There are no services beyond mile 15 in the park. Bring food and water with you at all times and bring more than you think you’ll need. There is no telling when the weather will go bonkers. It’s not uncommon during a storm to be stuck in the park an extra day because the roads get shut down. It happened twice during our stay, and we heard stories of people being stuck for nearly a week during previous winter storms.
National Park Info
- Learn about the bus system and how to explore Denali
- More on the Teklanika Campground
- We highly recommend taking a free “Discovery Hike” with a ranger.
There you have it, our personalized recommendations on buses and camping in Denali National Park. If you have some tips of your own to share or still have questions, post them in the comment box below. We hope our experiences help jump start your Denali Adventure.
Stay tuned for our next post & video about our unexpected experience with Mother Nature in Denali National Park. It’s a real doozy!
I noticed you were in a class A rv. Have read class C best choice. We love our Class A; possible for safe travels?
We took 7 months off to travel in our RV throughout the US and Canada and were very pumped to have made it to Alaska! Our first stop once we arrived in Fairbanks was to head to Denali, but it was very confusing to figure out how to navigate that park! Your post nailed it! We managed to get a 5 day reservation for the Teklanika Campground the day before we arrived online (yes we are very much like you on the procrastinator front and I love it!) and it worked out perfectly to take spur of the moment, off-trail treks throughout our time there. Thank you SO much for the tips. Really made our Denali experience special.
Will be in Denali next month and have our golden doodle with us and being able to walk with him is important. Would you recommend Tek or Savage? I have read a few reviews that make it sound that Savage is very dog friendly.
We are also fish eating vegetarians!
I plan to stay at the Savage River Campground. Do the shuttle buses stop at that campground, or do I need to drive BACK to the visitor’s center to get on the bus? I’m hoping I can get on at the entrance to Savage River Campground, and continue into the park. I don’t want to drive 15 miles BACK, to find parking, and board the bus to only go right by Savage River Campground again! Let me know.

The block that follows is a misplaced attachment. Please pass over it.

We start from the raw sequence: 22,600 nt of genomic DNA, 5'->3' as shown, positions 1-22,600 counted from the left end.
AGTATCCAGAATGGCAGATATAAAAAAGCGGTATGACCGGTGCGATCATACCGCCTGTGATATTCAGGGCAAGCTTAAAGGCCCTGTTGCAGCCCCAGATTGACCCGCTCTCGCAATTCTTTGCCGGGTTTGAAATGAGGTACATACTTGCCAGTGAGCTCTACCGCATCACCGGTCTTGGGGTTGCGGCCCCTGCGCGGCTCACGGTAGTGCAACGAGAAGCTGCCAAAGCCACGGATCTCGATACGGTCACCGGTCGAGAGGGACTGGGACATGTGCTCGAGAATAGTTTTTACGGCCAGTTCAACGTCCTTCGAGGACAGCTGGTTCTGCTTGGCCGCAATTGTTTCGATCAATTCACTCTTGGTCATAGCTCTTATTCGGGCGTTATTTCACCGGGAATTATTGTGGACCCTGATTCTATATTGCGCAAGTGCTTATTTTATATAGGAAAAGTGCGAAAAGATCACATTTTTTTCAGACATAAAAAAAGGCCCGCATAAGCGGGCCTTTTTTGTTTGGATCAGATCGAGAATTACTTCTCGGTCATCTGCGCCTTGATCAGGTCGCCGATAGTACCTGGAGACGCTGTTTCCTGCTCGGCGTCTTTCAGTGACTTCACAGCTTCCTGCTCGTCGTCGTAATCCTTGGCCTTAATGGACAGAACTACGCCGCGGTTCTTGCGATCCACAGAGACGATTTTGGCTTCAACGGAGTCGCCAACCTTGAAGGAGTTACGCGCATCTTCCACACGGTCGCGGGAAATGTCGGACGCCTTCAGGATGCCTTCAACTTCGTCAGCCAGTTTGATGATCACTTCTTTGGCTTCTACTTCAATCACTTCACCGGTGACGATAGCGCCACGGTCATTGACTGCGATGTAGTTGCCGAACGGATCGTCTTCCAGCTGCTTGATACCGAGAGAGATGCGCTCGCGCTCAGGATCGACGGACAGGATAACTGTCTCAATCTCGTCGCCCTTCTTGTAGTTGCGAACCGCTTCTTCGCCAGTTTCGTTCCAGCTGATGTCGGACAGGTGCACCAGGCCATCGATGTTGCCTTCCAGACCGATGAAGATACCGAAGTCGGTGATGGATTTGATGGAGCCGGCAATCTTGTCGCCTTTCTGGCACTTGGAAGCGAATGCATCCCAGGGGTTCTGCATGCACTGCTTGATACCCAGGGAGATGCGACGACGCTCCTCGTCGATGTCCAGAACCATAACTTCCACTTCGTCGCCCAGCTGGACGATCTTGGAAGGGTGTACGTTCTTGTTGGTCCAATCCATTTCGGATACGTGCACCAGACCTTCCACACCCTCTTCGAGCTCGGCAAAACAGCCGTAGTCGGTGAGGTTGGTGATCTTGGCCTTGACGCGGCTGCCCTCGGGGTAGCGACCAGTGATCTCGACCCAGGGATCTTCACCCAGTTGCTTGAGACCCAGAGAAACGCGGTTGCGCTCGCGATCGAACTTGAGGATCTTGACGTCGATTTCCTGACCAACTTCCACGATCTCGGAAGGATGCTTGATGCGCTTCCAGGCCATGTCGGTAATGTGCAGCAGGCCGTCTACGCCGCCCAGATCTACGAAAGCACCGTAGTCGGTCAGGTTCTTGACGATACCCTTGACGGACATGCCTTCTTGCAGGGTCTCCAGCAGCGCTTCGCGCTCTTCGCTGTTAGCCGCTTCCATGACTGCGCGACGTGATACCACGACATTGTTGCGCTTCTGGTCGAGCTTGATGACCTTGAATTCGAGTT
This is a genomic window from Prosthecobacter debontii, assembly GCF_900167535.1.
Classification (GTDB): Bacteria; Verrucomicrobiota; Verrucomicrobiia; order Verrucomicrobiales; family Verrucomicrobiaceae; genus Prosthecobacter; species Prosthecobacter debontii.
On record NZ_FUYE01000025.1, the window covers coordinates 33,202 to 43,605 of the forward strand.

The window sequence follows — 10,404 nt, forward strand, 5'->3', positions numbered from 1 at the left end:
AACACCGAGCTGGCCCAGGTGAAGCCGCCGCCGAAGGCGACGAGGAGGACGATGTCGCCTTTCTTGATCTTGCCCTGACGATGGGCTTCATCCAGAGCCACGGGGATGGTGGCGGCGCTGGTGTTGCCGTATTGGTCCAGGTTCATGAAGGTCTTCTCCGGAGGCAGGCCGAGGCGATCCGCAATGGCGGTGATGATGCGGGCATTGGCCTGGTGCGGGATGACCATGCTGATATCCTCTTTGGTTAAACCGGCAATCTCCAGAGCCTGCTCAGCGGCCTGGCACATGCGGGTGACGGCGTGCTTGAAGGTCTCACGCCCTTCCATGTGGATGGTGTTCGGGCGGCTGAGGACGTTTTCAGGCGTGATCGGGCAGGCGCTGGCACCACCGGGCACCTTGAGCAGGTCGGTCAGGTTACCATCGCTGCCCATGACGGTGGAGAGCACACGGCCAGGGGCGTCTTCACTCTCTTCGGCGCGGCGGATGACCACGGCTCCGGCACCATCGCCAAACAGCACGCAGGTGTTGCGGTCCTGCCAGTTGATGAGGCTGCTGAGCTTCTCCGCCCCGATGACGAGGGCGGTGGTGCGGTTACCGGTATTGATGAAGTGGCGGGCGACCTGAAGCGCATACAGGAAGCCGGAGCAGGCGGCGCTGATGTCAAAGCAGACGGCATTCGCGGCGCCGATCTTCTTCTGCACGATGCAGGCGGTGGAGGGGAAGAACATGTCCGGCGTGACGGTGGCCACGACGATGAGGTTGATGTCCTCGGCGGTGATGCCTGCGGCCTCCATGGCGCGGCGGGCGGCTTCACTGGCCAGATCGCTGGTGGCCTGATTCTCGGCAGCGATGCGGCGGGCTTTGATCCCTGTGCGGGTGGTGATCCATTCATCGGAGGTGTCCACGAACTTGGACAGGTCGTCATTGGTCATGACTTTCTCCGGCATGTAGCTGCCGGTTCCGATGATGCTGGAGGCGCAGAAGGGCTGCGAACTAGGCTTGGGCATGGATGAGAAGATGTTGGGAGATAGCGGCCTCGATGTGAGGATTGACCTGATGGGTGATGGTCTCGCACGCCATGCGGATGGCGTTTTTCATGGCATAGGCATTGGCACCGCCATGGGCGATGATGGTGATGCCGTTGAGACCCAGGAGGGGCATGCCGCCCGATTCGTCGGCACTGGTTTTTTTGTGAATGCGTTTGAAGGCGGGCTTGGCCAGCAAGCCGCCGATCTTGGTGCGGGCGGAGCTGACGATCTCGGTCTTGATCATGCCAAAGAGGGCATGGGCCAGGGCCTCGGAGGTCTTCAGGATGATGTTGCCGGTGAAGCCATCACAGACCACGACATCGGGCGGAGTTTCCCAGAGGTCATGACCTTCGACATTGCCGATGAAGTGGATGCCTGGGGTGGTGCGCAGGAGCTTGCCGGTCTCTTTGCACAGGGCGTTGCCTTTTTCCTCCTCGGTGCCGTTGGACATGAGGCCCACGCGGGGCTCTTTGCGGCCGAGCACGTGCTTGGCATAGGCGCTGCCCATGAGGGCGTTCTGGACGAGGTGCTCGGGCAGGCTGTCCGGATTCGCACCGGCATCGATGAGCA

Let me Google that for you: https://www.nps.gov/dena/planyourvisit/courtesy-shuttle-buses.htm The Park website also has an entire page explaining the different types of bus tours you can take, including whether or not you can get off and on in other places in the Park.
I think that “decoding Denali” is not that hard. Bear in mind the concessionaire is likely to try and steer you to the most expensive stuff. More profit for them. I recommend Green (Transit) buses not Tan (Tour) buses. Most of the Transit drivers have 10+ years in the park, and give just as good info (or better). On the tour buses, you are stuck with the tour. On the transit buses you can get off anywhere, and explore, then get the next available one when you feel like it!
So check out a few sites, not just “reservedenali.com”.
The Park Service site is actually quite OK. But you cannot book anything there.
If you want to see the Mountain (Denali), spend some time. Don’t just spend one day, and expect to be lucky. If you spend a week (even in July), and keep an eye out, then you have a good chance (in my experience).
Most of all just go!
I am following your CAT adventures currently but planing an Alaska trip with our truck camper soon. I saw your photo of mile marker 9.5 and you mentioned earlier that the bus takes around 13 hours round trip. Did you leave your cats in the RV while you were out?